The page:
The life cycle of the Acropora coral-eating flatworm (AEFW), Prosthiostomum acroporae; the influence of temperature and management guidelines

Barton, Jonathan A., Hutson, Kate S., Bourne, David G., Humphrey, Craig, Dybala, Cat, and Rawlinson, Kate A. (2019) The life cycle of the Acropora coral-eating flatworm (AEFW), Prosthiostomum acroporae; the influence of temperature and management guidelines. Frontiers in Marine Science, 6. 524.

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Abstract

As coral aquaculture is increasing around the world for reef restoration and trade, mitigating the impact of coral predators, pathogens and parasites is necessary for optimal growth. The Acropora coral-eating flatworm (AEFW), Prosthiostomum acroporae (Platyhelminthes: Polycladida: Prosthiostomidae) feeds on wild and cultivated Acropora species and its inadvertent introduction into reef tanks can lead to the rapid death of coral colonies. To guide the treatment of infested corals we investigated the flatworm’s life cycle parameters at a range of temperatures that represent those found in reef tanks, coral aquaculture facilities and seasonal fluctuations in the wild. We utilized P. acroporae from a long-term in vivo culture on Acropora species to examine the effects of temperature (3°C increments from 21 to 30°C) on flatworm embryonation period, hatching success, hatchling longevity, and time to sexual maturity. Our findings show that warmer seawater shortened generation times; at 27°C it took, on average, 11 days for eggs to hatch, and 35 days for flatworms to reach sexual maturity, giving a minimum generation time of 38 days, whereas at 24°C the generation time was 64 days. Warmer seawater (24–30°C) also increased egg hatching success compared to cooler conditions (21°C). These results indicate that warmer temperatures lead to higher population densities of P. acroporae. Temperature significantly increased the growth rate of P. acroporae, with individuals reaching a larger size at sexual maturity in warmer temperatures, but it did not influence hatchling longevity. Hatchlings, which can swim as well as crawl, can survive between 0.25 and 9 days in the absence of Acropora, and could therefore disperse between coral colonies and inter-connected aquaria. We used our data to predict embryonation duration and time to sexual maturity at 21–30°C, and discuss how to optimize current treatments to disrupt the flatworm’s life cycle in captivity.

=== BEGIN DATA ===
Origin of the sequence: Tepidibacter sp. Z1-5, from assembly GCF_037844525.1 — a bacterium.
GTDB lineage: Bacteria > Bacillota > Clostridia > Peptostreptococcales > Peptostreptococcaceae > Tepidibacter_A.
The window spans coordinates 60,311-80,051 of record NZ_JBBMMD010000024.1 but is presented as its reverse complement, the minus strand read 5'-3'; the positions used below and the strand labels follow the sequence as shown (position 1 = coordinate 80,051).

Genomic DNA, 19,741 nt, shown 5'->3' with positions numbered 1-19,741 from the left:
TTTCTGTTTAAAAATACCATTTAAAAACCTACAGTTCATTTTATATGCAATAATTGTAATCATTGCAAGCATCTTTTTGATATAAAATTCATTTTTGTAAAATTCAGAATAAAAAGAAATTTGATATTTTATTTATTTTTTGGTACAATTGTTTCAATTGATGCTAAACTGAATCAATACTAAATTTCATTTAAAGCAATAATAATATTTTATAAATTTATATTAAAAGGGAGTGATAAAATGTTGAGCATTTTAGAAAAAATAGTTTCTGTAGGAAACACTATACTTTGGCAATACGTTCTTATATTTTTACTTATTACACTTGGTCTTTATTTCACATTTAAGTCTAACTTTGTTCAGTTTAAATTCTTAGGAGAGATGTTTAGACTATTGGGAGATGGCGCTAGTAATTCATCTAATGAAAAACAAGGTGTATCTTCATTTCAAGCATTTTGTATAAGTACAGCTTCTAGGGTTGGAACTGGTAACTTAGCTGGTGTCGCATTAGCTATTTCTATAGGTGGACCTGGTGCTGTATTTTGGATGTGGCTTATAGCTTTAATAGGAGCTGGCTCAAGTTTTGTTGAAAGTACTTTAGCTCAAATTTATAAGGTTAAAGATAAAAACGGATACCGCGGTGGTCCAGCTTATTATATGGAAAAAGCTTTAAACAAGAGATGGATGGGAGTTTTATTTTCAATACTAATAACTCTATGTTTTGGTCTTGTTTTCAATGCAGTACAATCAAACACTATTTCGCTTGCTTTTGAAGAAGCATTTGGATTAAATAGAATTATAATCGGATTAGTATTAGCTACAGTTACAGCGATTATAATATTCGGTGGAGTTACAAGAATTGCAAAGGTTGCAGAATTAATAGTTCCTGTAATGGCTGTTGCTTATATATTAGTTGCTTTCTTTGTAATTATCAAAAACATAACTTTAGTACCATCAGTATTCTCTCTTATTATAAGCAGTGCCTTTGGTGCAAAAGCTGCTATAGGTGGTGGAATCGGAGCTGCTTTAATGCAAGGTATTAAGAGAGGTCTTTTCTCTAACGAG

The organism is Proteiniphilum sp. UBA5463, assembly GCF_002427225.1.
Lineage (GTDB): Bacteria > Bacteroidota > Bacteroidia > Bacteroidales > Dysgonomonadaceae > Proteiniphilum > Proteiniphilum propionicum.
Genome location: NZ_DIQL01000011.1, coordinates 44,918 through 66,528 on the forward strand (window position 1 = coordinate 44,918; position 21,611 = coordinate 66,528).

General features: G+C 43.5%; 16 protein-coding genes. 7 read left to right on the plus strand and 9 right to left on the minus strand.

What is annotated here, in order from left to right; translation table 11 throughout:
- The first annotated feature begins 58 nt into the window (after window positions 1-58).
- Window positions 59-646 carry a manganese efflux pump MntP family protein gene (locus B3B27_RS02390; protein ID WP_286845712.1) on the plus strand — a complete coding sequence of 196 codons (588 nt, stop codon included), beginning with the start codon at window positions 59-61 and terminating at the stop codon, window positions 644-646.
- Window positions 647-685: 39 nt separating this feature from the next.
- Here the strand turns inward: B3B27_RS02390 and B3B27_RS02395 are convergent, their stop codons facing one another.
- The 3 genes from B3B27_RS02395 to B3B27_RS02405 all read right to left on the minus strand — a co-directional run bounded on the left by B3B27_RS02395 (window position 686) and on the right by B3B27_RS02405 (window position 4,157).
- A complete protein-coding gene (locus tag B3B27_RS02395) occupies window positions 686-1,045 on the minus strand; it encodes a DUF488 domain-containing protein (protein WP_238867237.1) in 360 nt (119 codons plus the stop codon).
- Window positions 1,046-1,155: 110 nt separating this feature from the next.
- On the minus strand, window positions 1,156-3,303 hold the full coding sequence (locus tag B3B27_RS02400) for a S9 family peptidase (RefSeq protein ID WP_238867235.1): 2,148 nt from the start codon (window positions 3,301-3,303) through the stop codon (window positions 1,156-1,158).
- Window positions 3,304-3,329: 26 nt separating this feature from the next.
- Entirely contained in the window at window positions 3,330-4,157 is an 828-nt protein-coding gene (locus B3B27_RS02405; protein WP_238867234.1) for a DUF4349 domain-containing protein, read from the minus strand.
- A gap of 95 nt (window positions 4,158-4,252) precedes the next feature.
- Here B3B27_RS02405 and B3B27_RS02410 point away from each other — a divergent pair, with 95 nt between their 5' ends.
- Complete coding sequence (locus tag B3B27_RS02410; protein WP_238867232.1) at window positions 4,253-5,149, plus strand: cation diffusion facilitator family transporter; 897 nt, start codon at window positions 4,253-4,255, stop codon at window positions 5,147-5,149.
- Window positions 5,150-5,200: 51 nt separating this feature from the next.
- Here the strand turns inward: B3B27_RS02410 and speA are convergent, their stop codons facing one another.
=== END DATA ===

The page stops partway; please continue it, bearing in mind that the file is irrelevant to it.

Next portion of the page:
Item ID: 60368
Item Type: Article (Research - C1)
ISSN: 2296-7745
Keywords: AEFW, Acropora, flatworms, reef restoration, coral aquaculture, pest management
Copyright Information: Copyright © 2019 Barton, Hutson, Bourne, Humphrey, Dybala and Rawlinson. This is an open-access article distributed under the terms of the Creative Commons Attribution License (CC BY). The use, distribution or reproduction in other forums is permitted, provided the original author(s) and the copyright owner(s) are credited and that the original publication in this journal is cited, in accordance with accepted academic practice. No use, distribution or reproduction is permitted which does not comply with these terms.
Funders: James Cook University (JCU), Atlanta Reef Club, Duluth, United States
Projects and Grants: JCU Development Grant
Date Deposited: 17 Sep 2019 03:13
FoR Codes: 06 BIOLOGICAL SCIENCES > 0608 Zoology > 060808 Invertebrate Biology @ 40%
06 BIOLOGICAL SCIENCES > 0608 Zoology > 060803 Animal Developmental and Reproductive Biology @ 40%
07 AGRICULTURAL AND VETERINARY SCIENCES > 0704 Fisheries Sciences > 070401 Aquaculture @ 20%
SEO Codes: 83 ANIMAL PRODUCTION AND ANIMAL PRIMARY PRODUCTS > 8301 Fisheries - Aquaculture > 830199 Fisheries - Aquaculture not elsewhere classified @ 50%
96 ENVIRONMENT > 9604 Control of Pests, Diseases and Exotic Species > 960407 Control of Pests, Diseases and Exotic Species in Marine Environments @ 50%
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